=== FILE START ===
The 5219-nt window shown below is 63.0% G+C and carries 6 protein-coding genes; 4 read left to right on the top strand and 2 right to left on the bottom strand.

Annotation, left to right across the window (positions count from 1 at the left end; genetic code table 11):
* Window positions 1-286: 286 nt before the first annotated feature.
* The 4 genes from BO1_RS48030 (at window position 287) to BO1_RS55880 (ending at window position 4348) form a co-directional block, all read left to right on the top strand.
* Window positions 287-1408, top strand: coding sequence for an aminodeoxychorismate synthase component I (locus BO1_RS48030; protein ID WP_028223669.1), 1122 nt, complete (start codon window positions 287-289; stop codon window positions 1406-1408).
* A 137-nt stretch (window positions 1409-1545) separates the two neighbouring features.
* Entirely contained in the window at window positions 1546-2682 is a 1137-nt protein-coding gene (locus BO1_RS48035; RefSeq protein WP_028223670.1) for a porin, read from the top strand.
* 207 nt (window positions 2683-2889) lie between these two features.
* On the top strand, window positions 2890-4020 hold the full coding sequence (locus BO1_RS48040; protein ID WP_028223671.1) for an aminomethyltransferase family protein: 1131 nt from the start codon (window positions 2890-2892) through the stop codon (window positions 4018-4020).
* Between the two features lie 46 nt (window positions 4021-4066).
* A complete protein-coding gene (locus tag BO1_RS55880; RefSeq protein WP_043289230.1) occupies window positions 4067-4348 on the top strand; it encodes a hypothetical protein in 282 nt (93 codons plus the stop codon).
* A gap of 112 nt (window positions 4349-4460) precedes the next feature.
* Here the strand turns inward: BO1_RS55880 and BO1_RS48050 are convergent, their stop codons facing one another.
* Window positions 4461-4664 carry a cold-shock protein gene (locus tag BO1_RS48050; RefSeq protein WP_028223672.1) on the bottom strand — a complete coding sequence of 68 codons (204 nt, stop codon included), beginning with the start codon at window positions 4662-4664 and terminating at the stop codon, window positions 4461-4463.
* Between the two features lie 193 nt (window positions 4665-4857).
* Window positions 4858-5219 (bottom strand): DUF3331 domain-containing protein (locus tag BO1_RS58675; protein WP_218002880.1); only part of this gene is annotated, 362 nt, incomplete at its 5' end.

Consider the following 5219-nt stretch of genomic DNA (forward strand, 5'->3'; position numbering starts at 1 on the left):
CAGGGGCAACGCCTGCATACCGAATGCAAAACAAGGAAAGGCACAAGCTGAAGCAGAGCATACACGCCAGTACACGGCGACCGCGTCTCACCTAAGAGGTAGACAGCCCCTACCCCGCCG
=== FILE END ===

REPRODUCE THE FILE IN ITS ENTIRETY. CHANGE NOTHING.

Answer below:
The 5219-nt window shown below is 63.0% G+C and carries 6 protein-coding genes; 4 read left to right on the top strand and 2 right to left on the bottom strand.

Annotation, left to right across the window (positions count from 1 at the left end; genetic code table 11):
* Window positions 1-286: 286 nt before the first annotated feature.
* The 4 genes from BO1_RS48030 (at window position 287) to BO1_RS55880 (ending at window position 4348) form a co-directional block, all read left to right on the top strand.
* Window positions 287-1408, top strand: coding sequence for an aminodeoxychorismate synthase component I (locus BO1_RS48030; protein ID WP_028223669.1), 1122 nt, complete (start codon window positions 287-289; stop codon window positions 1406-1408).
* A 137-nt stretch (window positions 1409-1545) separates the two neighbouring features.
* Entirely contained in the window at window positions 1546-2682 is a 1137-nt protein-coding gene (locus BO1_RS48035; RefSeq protein WP_028223670.1) for a porin, read from the top strand.
* 207 nt (window positions 2683-2889) lie between these two features.
* On the top strand, window positions 2890-4020 hold the full coding sequence (locus BO1_RS48040; protein ID WP_028223671.1) for an aminomethyltransferase family protein: 1131 nt from the start codon (window positions 2890-2892) through the stop codon (window positions 4018-4020).
* Between the two features lie 46 nt (window positions 4021-4066).
* A complete protein-coding gene (locus tag BO1_RS55880; RefSeq protein WP_043289230.1) occupies window positions 4067-4348 on the top strand; it encodes a hypothetical protein in 282 nt (93 codons plus the stop codon).
* A gap of 112 nt (window positions 4349-4460) precedes the next feature.
* Here the strand turns inward: BO1_RS55880 and BO1_RS48050 are convergent, their stop codons facing one another.
* Window positions 4461-4664 carry a cold-shock protein gene (locus tag BO1_RS48050; RefSeq protein WP_028223672.1) on the bottom strand — a complete coding sequence of 68 codons (204 nt, stop codon included), beginning with the start codon at window positions 4662-4664 and terminating at the stop codon, window positions 4461-4463.
* Between the two features lie 193 nt (window positions 4665-4857).
* Window positions 4858-5219 (bottom strand): DUF3331 domain-containing protein (locus tag BO1_RS58675; protein WP_218002880.1); only part of this gene is annotated, 362 nt, incomplete at its 5' end.

Consider the following 5219-nt stretch of genomic DNA (forward strand, 5'->3'; position numbering starts at 1 on the left):
CAGGGGCAACGCCTGCATACCGAATGCAAAACAAGGAAAGGCACAAGCTGAAGCAGAGCATACACGCCAGTACACGGCGACCGCGTCTCACCTAAGAGGTAGACAGCCCCTACCCCGCCG